8 May, 12 | by BMJ Group
Ch,ch,changes. The next couple of months are going to see a sea change in the management of commissioning across England. The appointments to the NHS Commissioning Board (NHSCB) sectors are being made. Appointing to these four posts will allow the wave of appointments to the local offices, to be renamed as local area teams, to be made. The commissioning support services are passing through “checkpoint two” and being set up to receive large numbers of staff from PCT clusters.
Initially, they will be hosted by the NHSCB but no-one is quite sure how quickly some might want to become independent. The clinical commissioning groups (CCGs) are heading for authorisation with the first wave announced. Subsequent waves will come thick and fast. Public health staff are increasingly co-located with local authorities. By Christmas the new architecture should be in place, whilst the old remains a shell – a virtual framework, which for legal reasons, remains a requirement but in reality will have been totally usurped by the new bodies.
What is also becoming very tangible is the fact that commissioning will be driven far more as one organisation; from the NHSCB, the only commissioning board for England, through to local area teams. Clinical commissioning groups have governing bodies – not boards. Their accountable officers will be in direct line of sight of the NHSCB. The way someone described it to me recently was “the heat shield between primary care and the centre has gone.” The nature of the relationship for commissioning between primary care and the centre has changed. PCTs had to try and involve GPs in commissioning whilst also dealing with their contract as providers. That conflict of interest has now been separated out. CCGs are about commissioning. The NHSCB, through their local area teams will be addressing GP provider contract performance issues. Like a good cop, bad cop routine I am sure they will want to work the new system in partnership.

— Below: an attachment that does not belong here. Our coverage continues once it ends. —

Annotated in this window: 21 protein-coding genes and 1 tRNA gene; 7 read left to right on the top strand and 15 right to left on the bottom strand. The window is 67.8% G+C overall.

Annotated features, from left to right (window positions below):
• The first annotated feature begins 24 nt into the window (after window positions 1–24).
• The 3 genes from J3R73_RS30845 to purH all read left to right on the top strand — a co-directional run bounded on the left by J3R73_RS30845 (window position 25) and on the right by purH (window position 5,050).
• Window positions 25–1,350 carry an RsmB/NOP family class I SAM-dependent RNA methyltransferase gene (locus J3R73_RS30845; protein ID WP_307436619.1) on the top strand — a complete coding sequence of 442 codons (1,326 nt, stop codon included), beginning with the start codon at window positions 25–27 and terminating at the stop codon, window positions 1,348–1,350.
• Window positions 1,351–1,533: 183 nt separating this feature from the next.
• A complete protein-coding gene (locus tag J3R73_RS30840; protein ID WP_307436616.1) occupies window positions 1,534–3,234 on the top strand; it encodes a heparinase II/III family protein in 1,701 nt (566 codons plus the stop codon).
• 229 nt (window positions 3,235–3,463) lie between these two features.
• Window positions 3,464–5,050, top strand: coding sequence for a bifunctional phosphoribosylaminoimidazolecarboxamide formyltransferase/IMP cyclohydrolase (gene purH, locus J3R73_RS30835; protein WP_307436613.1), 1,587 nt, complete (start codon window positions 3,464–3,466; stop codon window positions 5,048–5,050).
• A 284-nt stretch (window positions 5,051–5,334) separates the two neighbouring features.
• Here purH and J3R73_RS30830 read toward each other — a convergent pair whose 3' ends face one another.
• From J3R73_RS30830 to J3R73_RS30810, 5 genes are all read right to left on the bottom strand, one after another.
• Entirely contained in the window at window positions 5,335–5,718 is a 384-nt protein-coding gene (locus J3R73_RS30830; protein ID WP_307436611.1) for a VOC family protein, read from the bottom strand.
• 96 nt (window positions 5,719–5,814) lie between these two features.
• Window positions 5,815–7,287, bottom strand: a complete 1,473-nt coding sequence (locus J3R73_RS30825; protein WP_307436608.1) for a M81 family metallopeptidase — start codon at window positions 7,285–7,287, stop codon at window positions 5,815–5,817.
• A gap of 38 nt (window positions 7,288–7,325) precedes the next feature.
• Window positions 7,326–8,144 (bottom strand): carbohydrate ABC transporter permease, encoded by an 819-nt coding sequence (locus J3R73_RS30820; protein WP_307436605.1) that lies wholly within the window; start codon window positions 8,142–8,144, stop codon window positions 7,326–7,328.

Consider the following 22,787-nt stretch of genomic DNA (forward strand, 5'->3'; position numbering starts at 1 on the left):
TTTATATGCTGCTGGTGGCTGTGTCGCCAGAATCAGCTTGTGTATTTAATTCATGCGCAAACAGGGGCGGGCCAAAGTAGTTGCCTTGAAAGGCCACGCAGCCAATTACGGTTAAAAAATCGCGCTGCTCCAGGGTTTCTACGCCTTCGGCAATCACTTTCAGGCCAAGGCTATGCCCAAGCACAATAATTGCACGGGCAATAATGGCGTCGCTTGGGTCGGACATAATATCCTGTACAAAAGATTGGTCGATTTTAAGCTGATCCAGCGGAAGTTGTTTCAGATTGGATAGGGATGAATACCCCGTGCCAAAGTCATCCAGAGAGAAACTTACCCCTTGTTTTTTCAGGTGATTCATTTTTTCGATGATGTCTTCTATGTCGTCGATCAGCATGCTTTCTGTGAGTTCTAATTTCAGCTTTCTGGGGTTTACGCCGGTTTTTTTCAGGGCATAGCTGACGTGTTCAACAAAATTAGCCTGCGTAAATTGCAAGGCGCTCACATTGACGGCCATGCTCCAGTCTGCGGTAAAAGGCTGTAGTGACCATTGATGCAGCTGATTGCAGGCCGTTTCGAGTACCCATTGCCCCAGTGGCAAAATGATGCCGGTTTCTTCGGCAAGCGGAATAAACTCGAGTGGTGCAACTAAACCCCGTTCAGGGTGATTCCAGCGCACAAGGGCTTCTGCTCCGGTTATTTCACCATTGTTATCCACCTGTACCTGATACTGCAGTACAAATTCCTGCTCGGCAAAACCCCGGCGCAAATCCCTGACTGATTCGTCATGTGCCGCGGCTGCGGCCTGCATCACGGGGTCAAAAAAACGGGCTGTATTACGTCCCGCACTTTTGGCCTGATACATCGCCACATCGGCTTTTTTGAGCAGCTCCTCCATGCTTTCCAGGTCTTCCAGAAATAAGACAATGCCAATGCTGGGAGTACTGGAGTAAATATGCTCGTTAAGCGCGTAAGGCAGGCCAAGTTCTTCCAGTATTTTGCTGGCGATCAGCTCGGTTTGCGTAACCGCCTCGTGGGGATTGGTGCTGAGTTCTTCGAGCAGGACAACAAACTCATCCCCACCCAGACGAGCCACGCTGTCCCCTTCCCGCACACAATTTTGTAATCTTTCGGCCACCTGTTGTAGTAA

The other radical change to structures is that it is all one organisation. Structures can be changed quickly and purposefully, as within any large organisation. As anyone who has worked in a large organisation will know, that last sentence is only theoretically true. Good practice and law means proper and meaningful staff consultation is required which takes time and effort. But with the abolition of PCTs and their hundreds of non-executive directors, if the NHSCB wants to change the sectors and local area teams so they are greater or lesser in number it can do so. There is a line management structure, right across the country, which has never existed before.
Is that good or bad? It could be either. My sense is that there is massive potential for good – with the right culture and processes, but it will require a new set of behaviours from people like me or as Bowie put it “Ch-Ch-Changes, Just gonna have to be a different man.”
Martin McShane qualified in 1981 from University College Hospital Medical School. He trained in surgery until 1990 then switched to general practice where he spent over a decade working in a semi-rural practice on the edge of Sheffield. In a fulfilling job, with a great lifestyle, he decided to give it all up and take on a fresh challenge. He entered NHS management, full time, in 2004 as a PCT chief executive after experience in fund holding and chairmanship of both a primary care group and subsequent professional executive committee. Since 2006 he has been director of strategic planning for NHS Lincolnshire, where there are 5,600 miles of road but less than 50 miles of dual carriageway.